Taking inflation into account, gasoline is not that expensive | Letters to the Editor

Can we stop complaining about gas prices? Gas is probably even cheaper today, on an inflation-adjusted basis, than it ever has been.

My first car, a 1941 Chevy sedan, cost me $100 plus my old Schwinn bike in exchange. It got about 8 mpg, with regular lead which was about 29 cents a gallon. A good executive salary at the time was $10,000 a year, and my dad, a plumber, made about $5,000 in his best year. These days we get about 25 mpg in a car that costs what one would have paid for a nice house in 1955. A family income in 2021 can range from $60,000 to $100,000 or more.

Even at $5 a gallon, gasoline is no more expensive today than it has ever been. Also consider that Europeans are paying well over $10 a gallon and have been paying that much for years. So suck it. Pay $4 a gallon and be grateful.

I was not there in 1941 in the middle of Hitler’s Germany. But I’m here today, living through the Russian invasion of Ukraine. Putin and his army shoot civilians in cold blood. What more can I say about how I feel, how my friends feel, how my neighbor feels, how my postman feels? What horrifies me is the number of people who are not interested. They don’t turn on the radio, TV or computer news. Is it their fear of not being able to cope? Instead, they push the horror out of their minds and set about painting the next mona-lisa (I live in an artistic community).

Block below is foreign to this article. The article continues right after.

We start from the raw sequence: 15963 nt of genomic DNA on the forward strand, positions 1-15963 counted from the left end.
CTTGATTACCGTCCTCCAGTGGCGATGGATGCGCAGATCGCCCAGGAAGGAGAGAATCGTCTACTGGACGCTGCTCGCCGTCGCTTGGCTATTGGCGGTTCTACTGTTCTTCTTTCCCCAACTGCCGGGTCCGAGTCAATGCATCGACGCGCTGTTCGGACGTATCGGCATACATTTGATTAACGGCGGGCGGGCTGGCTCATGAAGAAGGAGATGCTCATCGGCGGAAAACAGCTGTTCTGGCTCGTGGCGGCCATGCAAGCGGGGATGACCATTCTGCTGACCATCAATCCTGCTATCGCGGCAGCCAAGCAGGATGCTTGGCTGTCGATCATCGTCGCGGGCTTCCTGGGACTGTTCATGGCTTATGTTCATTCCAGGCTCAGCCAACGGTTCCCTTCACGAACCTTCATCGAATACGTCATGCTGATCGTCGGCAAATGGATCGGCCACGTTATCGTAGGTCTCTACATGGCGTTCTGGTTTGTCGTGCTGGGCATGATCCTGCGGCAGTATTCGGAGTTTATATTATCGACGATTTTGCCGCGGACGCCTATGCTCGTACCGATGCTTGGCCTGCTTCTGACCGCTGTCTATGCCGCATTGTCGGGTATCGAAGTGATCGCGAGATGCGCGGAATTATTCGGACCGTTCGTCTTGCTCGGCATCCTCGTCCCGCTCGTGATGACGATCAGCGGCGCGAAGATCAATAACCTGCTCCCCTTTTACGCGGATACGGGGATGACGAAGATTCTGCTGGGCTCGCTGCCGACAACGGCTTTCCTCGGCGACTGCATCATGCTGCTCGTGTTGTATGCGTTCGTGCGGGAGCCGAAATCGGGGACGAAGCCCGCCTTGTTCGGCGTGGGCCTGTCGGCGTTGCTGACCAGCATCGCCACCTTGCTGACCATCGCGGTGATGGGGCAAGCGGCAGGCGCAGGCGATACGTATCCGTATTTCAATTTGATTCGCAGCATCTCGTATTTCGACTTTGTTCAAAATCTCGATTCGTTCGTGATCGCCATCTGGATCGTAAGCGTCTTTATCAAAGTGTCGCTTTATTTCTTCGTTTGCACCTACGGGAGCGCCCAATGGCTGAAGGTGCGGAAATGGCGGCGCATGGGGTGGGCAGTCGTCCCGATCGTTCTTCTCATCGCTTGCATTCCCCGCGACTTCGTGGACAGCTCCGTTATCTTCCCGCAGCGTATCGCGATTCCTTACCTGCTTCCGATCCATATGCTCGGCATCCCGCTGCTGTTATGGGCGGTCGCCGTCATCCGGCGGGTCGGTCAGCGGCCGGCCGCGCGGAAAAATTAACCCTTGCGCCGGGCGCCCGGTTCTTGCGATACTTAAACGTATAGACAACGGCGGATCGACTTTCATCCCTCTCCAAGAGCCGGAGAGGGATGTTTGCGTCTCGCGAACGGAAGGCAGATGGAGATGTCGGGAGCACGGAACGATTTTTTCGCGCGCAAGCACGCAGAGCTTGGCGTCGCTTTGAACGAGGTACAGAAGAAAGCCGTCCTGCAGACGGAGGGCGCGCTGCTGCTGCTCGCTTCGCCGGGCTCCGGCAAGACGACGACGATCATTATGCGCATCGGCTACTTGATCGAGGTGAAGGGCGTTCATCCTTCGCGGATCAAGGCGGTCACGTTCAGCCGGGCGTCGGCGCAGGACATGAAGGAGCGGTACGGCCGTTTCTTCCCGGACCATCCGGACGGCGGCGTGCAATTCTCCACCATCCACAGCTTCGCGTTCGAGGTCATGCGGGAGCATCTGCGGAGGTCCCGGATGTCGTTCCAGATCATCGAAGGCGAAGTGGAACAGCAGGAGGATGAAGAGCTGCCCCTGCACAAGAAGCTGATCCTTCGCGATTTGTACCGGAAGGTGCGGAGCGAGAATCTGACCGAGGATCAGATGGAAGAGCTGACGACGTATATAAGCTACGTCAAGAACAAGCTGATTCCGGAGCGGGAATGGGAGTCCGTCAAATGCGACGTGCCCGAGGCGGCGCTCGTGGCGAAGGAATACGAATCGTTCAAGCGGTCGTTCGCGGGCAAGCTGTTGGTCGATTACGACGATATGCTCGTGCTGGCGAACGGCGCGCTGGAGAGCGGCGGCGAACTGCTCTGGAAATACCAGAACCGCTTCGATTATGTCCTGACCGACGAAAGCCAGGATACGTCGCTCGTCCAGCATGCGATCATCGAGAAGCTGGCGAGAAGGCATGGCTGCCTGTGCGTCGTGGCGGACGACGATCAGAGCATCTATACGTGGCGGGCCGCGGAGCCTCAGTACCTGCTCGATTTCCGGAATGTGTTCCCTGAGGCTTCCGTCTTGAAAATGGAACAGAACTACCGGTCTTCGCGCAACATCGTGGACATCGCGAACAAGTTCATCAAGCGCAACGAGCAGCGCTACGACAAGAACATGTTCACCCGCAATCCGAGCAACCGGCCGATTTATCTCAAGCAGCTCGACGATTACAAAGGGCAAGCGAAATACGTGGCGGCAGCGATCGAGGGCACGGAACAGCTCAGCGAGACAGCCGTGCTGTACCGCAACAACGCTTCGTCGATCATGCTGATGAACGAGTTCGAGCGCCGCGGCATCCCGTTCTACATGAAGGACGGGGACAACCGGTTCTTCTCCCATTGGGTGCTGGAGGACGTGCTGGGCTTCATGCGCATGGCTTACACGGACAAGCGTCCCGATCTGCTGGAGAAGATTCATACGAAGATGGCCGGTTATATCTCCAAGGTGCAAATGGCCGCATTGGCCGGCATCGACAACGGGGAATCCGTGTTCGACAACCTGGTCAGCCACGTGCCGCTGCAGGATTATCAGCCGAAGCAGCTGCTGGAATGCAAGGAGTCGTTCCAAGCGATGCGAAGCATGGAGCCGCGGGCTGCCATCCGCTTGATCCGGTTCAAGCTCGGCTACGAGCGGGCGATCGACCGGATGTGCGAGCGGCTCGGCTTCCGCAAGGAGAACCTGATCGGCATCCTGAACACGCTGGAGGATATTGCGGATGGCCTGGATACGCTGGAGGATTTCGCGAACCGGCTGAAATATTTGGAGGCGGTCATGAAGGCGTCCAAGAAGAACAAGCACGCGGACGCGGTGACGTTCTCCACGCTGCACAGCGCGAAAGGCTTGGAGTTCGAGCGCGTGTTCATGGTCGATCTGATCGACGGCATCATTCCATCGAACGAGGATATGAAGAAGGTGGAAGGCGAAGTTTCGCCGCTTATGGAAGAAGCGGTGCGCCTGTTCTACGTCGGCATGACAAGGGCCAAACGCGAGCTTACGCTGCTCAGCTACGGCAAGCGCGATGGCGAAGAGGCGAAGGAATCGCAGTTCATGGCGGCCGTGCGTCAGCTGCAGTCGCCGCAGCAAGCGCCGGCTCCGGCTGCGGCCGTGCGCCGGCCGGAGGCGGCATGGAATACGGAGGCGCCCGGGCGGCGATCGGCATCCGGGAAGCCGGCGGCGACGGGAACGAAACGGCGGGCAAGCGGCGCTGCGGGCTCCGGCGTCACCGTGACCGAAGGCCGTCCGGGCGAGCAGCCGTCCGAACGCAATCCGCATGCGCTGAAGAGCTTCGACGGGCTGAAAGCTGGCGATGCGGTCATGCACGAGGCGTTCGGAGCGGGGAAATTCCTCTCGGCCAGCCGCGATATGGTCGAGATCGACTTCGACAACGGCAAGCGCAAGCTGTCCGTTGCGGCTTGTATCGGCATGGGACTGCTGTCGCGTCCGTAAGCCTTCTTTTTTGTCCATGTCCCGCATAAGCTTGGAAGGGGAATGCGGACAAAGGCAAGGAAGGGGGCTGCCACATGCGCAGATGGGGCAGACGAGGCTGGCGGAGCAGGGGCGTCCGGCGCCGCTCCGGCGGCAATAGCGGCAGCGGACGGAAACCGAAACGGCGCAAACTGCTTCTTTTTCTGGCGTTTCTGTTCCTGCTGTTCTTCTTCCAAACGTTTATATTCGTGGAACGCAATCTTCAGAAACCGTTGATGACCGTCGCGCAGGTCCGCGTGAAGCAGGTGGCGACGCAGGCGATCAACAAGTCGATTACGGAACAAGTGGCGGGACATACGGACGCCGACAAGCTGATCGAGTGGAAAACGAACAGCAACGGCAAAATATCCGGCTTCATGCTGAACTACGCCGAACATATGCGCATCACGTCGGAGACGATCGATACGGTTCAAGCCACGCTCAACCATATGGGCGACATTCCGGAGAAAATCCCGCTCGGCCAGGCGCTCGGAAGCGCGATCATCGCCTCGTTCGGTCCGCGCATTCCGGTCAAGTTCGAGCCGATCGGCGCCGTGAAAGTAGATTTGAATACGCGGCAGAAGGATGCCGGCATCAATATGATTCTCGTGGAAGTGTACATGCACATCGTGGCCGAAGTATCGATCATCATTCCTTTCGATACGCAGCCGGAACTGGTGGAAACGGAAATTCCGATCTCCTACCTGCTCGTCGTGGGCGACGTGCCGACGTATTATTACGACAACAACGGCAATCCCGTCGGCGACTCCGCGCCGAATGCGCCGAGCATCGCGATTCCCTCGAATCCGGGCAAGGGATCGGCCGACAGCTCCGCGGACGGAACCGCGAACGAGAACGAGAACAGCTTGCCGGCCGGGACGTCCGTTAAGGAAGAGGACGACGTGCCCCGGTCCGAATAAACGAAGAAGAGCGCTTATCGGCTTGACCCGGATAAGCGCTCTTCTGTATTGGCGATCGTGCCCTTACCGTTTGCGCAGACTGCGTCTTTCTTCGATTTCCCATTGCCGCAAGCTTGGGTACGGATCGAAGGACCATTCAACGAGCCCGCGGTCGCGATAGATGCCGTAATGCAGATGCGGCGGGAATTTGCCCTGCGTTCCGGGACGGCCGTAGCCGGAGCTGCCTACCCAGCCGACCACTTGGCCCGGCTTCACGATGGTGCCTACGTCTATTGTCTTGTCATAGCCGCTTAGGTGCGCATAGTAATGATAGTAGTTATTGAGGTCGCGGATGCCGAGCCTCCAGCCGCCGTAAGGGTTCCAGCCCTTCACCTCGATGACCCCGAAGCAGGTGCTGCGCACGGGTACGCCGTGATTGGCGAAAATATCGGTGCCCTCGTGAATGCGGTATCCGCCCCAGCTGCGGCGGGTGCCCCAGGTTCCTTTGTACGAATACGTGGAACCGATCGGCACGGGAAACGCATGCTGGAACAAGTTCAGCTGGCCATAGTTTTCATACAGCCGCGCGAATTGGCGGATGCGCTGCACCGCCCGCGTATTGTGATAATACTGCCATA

My advice to everyone: Next it will be us, so get involved. Whether it’s through volunteer work, raising funds to send to Ukraine, or sending clothes, food, essentials, get involved. How can anyone watch what’s going on and not do something to help these people?

Phill Casaus’ recent column aimed to reintroduce readers to the Santa Fe Council on International Relations and introduce the new Executive Director, Linda Ellis (“The Council Brings the World Home, It’s Closer Than You Think “, March 6). He focused on the council’s public conferences.

However, there are two other council efforts that are less visible but of similar importance. One is the International Visitors Program, which, in conjunction with the State Department, brings young and experienced foreign leaders to Santa Fe. In 2019, the council hosted 450 guests. The other is the High School and College Education Program, with high school scholarships, policy simulation events for high school students, and internships. It was extremely impressive to hear the reports from the students who participated in the programs. The community should know more about student education activities and provide more support. The program helps produce future leaders with a better understanding of politics and the world.

The traditional village of Agua Fría has become a developer’s paradise. Since the city annexed this part of the county, the tall building has become a feature. Mayor Alan Webber has done nothing to slow the growth and is siding with the developers. We are facing a mega-drought; how does all this make sense?

As I watch and even participate in the discussion of South Meadows development, I can’t help but be disappointed with our Santa Fe County Commissioners sitting on the sidelines. They need to see the divisions they have created in our community. I understand that before any exchange or sale of open space, public hearings had to take place. But it appears that closed-door transactions took place instead.

Commissioners, please step back and explain your decision to keep the public outside the closed door. It might be time to tear up the contract, start over, and get it right this time. Bring back public trust, don’t create division.

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